There’s also semi-structured data, such as text or chat transcriptions. They're not totally unstructured as you can usually recognize words, sentences and phrases. Unstructured data usually comes in the form of pictures, videos or audio.

Then there are the advanced modern formats, which are becoming popular. Apache Parquet is an open source, column-oriented data file format that works well for data lakes and facilitates point-in-time data storage. Apache Avro is a serialization format for record data and a good choice for streaming data. JSON, the JavaScript Object Notation format, is text-based and commonly used for transmitting data in web applications.  

How is data accessed and is cleansing required?Text Box

Most of the time, data management systems access databases and data warehouses using SQL. For data lakes, open APIs are common, but you can also use Python. Most businesses use a combination of open APIs and SQL, depending on the data source.

Data is rarely usable as-is, so you will likely need to cleanse your data as you ingest it, which will greatly increase the data quality. A key consideration here is whether to cleanse the data prior to or after loading—we will address this in our next blog on data transformation.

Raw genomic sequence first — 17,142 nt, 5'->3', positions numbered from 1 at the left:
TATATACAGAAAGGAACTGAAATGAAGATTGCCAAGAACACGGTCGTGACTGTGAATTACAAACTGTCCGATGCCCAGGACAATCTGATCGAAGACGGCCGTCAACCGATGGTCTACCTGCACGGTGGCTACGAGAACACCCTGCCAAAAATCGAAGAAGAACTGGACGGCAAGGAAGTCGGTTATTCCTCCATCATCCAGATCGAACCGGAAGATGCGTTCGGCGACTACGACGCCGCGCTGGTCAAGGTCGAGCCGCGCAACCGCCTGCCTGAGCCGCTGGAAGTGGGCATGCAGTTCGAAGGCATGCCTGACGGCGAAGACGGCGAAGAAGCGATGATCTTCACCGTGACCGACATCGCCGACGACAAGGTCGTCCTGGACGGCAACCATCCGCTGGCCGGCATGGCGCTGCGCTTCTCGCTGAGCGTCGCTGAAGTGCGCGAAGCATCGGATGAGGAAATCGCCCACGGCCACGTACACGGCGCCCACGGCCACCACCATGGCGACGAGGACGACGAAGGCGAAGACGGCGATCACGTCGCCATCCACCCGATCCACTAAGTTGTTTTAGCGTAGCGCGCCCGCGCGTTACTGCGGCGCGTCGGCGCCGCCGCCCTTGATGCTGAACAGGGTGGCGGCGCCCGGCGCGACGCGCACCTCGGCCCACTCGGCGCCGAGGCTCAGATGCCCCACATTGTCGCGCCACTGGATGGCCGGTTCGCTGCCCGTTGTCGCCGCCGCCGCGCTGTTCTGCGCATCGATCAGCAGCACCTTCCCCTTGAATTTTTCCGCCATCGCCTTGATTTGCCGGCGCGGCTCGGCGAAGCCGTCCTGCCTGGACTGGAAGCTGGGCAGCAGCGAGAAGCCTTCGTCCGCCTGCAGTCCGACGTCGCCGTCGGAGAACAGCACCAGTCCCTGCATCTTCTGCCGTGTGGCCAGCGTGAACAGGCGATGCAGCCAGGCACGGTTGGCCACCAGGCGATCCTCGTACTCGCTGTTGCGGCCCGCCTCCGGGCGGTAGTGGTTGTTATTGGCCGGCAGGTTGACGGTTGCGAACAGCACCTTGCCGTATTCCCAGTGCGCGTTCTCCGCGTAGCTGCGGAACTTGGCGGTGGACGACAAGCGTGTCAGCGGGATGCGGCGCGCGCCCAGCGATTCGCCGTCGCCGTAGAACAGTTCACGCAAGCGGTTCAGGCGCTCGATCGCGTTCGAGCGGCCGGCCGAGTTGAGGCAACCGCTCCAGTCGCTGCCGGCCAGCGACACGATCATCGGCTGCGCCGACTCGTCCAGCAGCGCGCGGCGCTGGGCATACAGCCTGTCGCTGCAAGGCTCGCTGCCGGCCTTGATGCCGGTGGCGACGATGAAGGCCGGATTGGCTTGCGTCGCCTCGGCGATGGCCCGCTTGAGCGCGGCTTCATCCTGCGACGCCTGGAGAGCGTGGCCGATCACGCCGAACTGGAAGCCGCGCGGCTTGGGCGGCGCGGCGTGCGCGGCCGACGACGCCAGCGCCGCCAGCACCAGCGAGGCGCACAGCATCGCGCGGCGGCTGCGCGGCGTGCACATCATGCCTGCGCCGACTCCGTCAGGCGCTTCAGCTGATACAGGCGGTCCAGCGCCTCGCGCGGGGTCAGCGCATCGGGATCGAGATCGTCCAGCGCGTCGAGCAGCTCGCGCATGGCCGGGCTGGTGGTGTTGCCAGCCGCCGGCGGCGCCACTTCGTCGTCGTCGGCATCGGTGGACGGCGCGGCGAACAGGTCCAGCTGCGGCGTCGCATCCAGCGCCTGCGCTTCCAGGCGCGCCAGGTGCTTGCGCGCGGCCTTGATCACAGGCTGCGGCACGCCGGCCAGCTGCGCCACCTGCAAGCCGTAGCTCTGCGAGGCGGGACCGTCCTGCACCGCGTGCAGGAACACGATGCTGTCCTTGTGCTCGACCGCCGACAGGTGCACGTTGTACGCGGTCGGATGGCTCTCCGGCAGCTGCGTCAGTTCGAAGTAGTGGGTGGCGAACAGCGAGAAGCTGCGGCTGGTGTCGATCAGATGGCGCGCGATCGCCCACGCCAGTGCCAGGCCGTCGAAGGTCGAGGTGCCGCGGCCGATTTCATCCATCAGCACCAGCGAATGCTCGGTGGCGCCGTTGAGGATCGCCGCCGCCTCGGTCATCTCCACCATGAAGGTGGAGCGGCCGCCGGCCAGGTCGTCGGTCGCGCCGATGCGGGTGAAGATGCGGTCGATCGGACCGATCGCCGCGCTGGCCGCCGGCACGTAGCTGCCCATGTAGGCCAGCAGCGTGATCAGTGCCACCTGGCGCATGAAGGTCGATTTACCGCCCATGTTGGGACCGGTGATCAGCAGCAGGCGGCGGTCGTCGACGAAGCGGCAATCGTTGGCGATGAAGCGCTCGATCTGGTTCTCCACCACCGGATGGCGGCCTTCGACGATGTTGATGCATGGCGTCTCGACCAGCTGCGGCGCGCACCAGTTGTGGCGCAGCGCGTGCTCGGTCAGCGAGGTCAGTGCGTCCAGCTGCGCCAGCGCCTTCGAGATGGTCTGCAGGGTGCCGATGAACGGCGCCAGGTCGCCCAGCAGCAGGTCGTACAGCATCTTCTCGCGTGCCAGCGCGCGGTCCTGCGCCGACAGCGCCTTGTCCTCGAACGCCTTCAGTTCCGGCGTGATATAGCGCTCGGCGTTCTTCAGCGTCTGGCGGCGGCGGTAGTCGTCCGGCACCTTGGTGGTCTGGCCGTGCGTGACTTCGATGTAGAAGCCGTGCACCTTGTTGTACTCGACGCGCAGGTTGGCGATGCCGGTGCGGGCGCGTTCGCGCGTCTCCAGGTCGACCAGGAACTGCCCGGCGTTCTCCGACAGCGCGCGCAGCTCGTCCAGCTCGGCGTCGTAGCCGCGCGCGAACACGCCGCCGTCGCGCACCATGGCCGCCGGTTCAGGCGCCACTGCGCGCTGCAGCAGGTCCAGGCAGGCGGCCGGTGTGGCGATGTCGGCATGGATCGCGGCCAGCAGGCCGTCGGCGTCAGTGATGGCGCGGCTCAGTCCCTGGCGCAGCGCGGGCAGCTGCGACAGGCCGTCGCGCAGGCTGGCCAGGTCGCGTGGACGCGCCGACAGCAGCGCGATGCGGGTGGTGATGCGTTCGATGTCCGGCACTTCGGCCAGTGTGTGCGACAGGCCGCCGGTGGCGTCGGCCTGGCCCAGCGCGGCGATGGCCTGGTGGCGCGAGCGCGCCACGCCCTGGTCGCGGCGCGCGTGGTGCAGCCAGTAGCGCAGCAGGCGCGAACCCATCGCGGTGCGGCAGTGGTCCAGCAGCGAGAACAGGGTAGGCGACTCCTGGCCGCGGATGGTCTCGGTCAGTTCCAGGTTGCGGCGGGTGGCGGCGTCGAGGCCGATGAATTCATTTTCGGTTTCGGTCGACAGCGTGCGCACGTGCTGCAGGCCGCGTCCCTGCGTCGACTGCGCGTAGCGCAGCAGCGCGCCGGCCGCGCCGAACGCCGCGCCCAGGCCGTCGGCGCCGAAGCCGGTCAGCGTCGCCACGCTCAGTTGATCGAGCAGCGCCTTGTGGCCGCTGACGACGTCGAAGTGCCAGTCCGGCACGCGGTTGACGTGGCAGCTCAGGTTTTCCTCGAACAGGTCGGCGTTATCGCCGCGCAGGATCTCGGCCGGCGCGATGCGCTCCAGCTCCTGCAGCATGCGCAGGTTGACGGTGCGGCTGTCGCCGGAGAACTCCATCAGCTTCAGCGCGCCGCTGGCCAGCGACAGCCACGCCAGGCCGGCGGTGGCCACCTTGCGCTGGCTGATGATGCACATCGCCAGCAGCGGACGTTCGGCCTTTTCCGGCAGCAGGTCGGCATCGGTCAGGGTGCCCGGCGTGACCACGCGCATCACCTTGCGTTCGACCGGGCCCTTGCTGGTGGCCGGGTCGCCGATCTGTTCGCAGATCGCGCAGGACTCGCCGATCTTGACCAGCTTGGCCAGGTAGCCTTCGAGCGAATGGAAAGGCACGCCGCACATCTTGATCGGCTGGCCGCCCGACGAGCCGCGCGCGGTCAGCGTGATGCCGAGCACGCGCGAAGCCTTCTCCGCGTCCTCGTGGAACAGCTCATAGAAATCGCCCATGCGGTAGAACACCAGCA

Answers Provide Better Understanding of the Required Design

In addition to answering the questions above, also consider how robust the ingestion process needs to be. For example, if an ingestion workflow fails, you may want to program it to retry automatically and then alert you when it’s completed or if it keeps failing. Security controls are also a key consideration.

By answering these questions, your organization will better understand how to set the design goals and the key considerations for the data ingestion process. You will also identify the tools and methods you need to utilize in this phase.

If you need help leveraging your data to generate business insights, Western Computer is here to help. Contact us today to learn more about our Microsoft solutions and how they can help you aggregate, analyze and govern all your data sources.

About the Author

Rasvan Grigorescu

Senior Data Architect Rasvan Grigorescu has more than 20 years of leadership and technical experience in driving business value from data.